When you think of Arab stand-up comedians, Wonho Chung is not the sort of name that usually springs to mind. Yet the Dubai-based Korean, who quite by chance found himself touring with the popular Arab-American comedy group Axis of Evil in 2007, believes he has established himself as an in-demand Arabic comedian.
His performance tonight at the First Group Theatre in Madinat Jumeirah will be an hour of comedy, mainly in Arabic, which he says he speaks better than Korean.
Dressed head to toe in a black suit and bow tie, Chung headed into the Madinat Theatre for a lighting check on the Tuesday before the show.
"Marhaba," he said, speaking in effortless, fluent Arabic tinged with a Jordanian accent. There is no doubt that Chung is passionate about inspiring a new generation of comedians because the current comedy scene, he feels, leans towards a more "western influence".
"I consider myself Arabic and one should lead by example. We need more stand-up comedians to perform in Arabic because when you really think about it, there aren't that many," he said. "Why not get inspired by your culture and language? It's what differentiates you. English stand-up is, of course, great, but if you can do both, even better."
It has been almost a year and a half since his last solo performance and the majority of the material for tonight's performance will be fresh. That is not to say, however, that the comedian, who was born in Saudi Arabia and raised in Jordan, has taken himself off the radar. Quite the contrary. Since performing with Axis of Evil in November 2007 as the "Korean" they were searching for, Chung made his debut television appearance for ShowComedy's award-winning nine-part documentary, 3 Guys and Wonho. He then hosted Friday Night Live with the Axis of Evil comedian Aron Kader, which featured a pool of international talent under the banner Minorities Rule. During Showtime's Friday Night Live - New World Order, Chung performed alongside comedians such as Sugar Sammy, Ronnie Khalil and Ron Josol.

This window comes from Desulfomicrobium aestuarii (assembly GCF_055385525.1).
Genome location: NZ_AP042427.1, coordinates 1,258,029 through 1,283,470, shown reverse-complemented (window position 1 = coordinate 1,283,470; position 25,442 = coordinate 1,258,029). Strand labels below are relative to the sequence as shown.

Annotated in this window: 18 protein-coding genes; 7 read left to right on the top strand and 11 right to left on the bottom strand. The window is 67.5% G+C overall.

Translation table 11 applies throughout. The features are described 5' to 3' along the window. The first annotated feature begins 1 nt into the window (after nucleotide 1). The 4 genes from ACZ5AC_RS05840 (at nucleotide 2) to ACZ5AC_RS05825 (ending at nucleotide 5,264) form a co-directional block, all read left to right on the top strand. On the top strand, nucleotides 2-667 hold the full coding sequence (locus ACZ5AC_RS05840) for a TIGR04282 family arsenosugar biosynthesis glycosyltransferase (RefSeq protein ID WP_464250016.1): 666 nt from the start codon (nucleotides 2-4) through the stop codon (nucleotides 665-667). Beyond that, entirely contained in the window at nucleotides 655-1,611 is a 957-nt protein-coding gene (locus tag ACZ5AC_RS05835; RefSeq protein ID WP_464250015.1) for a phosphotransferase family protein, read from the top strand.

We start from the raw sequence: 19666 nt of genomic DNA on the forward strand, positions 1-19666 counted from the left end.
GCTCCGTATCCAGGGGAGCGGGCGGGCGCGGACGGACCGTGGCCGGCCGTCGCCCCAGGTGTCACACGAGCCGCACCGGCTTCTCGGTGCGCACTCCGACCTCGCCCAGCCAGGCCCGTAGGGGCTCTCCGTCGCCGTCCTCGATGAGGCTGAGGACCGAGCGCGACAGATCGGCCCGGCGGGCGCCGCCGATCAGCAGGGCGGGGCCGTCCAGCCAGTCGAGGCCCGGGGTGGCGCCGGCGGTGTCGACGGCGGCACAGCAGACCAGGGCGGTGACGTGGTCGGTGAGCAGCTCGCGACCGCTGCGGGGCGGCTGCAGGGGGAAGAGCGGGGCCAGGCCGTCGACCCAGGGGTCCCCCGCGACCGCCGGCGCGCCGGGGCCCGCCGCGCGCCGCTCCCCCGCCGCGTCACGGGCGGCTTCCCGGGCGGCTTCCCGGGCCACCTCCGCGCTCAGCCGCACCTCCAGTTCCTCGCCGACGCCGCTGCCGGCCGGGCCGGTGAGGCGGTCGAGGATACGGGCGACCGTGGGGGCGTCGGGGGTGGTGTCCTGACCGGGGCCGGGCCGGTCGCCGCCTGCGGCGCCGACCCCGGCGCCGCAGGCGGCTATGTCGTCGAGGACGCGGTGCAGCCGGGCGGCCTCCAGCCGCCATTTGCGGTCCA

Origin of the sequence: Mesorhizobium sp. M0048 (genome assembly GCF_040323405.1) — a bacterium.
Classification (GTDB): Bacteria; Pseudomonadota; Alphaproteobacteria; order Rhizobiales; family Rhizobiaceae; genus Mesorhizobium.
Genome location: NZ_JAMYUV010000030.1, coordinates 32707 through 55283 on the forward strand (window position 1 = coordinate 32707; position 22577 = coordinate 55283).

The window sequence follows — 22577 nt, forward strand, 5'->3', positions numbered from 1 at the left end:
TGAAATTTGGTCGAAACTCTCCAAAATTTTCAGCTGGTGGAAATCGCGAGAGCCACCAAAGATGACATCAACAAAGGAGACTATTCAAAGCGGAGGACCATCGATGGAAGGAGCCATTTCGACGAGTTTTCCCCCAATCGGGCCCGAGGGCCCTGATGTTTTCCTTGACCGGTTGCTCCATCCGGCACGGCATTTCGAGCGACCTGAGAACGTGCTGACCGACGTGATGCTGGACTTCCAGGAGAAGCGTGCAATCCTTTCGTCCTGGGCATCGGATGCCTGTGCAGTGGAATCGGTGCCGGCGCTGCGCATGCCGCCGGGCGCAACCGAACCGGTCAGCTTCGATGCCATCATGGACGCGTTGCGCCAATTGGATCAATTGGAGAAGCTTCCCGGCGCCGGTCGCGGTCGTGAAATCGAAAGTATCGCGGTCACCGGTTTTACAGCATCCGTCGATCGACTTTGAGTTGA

He has presented the Dubai International Film Festival awards ceremony and currently hosts the weekly programme Showmemore, with a mix of high-profile celebrities on top of the charity and corporate events.
"I didn't think anything like that was going to happen and for it to have had such a ripple effect is amazing," he said.
Ahead of each performance, he admits that nerves take over for only a second.
"I do get nervous but your body develops ways to counteract that and the audience always feels what you are projecting. However, you should never get too confident anyway," he said.
Those interested in attending should not shy away from sitting in the front row, as Chung is not the type of comedian to pick on the crowd. "Unless they say something to me first," he joked. "Stand-up is still fairly new here and we are from a more conservative culture, which I respect."
As a "storyteller", Chung's style of comedy appeals to both a young and older crowd. "I share my stories in a funny way so I am more of a storyteller and sometimes I remember things that happened to me while on stage."
Being able to speak five languages - English, Arabic, Vietnamese (where his mother is from), French and Korean - is what makes him more approachable, and of course, his ability to have a tiny bit of fun with people.
Having studied musical theatre and opera, Chung has also ventured into the music world.
"I recently recorded a song with the UK-based Lebanese recording artist Ramzi, called Laylitna (Our Night) which topped the Arabic charts, and we are now working on the video, which will be shot in Dubai and London," he said. Branching out into music has been a dream, he said, since he was four years old.
"I'm very serious about music because I feel there are other aspects of my personality that I would like to offer, that is unique," he said.
A solo album is also in the works with various genres, such as Korean pop, being considered.
"Artists such as Snoop Dogg and Wil.i.am are interested in venturing into KPop because it's a US$4 billion [Dh15bn] industry that also has its eyes on the Middle East," said Chung.
In the meantime, he stays connected to his thousands of followers on Twitter.
"Social media is important because fans who enjoy your work want to capture a part of the real you and sites such as Twitter and Facebook allow for that," he said.
Wonho Chung's show tonight at the First Group Theatre in Madinat Jumeirah is priced at Dh195 for tickets, and Dh250 for stalls. For more information, visit www.madinattheatre.com. To follow him on Twitter, @wonhochung
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